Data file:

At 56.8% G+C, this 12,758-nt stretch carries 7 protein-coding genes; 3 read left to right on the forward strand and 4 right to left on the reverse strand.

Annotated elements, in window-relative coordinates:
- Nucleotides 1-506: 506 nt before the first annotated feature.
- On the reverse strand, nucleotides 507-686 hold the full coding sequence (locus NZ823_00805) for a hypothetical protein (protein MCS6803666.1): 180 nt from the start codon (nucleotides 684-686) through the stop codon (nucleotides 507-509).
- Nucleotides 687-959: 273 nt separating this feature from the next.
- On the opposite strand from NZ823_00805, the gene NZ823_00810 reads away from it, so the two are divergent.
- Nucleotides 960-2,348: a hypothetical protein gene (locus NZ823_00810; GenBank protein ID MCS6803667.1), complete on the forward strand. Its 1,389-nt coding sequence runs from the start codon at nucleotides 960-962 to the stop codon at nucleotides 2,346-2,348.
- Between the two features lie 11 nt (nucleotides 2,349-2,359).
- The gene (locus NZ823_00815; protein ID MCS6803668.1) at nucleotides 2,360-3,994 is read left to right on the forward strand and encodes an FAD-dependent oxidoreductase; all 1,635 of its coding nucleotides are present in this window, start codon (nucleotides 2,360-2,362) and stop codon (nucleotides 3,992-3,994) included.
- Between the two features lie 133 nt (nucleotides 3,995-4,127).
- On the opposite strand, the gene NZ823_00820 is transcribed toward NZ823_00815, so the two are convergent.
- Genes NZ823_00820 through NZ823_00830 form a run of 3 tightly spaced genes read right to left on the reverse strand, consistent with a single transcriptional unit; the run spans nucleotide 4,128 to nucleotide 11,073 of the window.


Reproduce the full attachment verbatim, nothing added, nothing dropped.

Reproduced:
At 56.8% G+C, this 12,758-nt stretch carries 7 protein-coding genes; 3 read left to right on the forward strand and 4 right to left on the reverse strand.

Annotated elements, in window-relative coordinates:
- Nucleotides 1-506: 506 nt before the first annotated feature.
- On the reverse strand, nucleotides 507-686 hold the full coding sequence (locus NZ823_00805) for a hypothetical protein (protein MCS6803666.1): 180 nt from the start codon (nucleotides 684-686) through the stop codon (nucleotides 507-509).
- Nucleotides 687-959: 273 nt separating this feature from the next.
- On the opposite strand from NZ823_00805, the gene NZ823_00810 reads away from it, so the two are divergent.
- Nucleotides 960-2,348: a hypothetical protein gene (locus NZ823_00810; GenBank protein ID MCS6803667.1), complete on the forward strand. Its 1,389-nt coding sequence runs from the start codon at nucleotides 960-962 to the stop codon at nucleotides 2,346-2,348.
- Between the two features lie 11 nt (nucleotides 2,349-2,359).
- The gene (locus NZ823_00815; protein ID MCS6803668.1) at nucleotides 2,360-3,994 is read left to right on the forward strand and encodes an FAD-dependent oxidoreductase; all 1,635 of its coding nucleotides are present in this window, start codon (nucleotides 2,360-2,362) and stop codon (nucleotides 3,992-3,994) included.
- Between the two features lie 133 nt (nucleotides 3,995-4,127).
- On the opposite strand, the gene NZ823_00820 is transcribed toward NZ823_00815, so the two are convergent.
- Genes NZ823_00820 through NZ823_00830 form a run of 3 tightly spaced genes read right to left on the reverse strand, consistent with a single transcriptional unit; the run spans nucleotide 4,128 to nucleotide 11,073 of the window.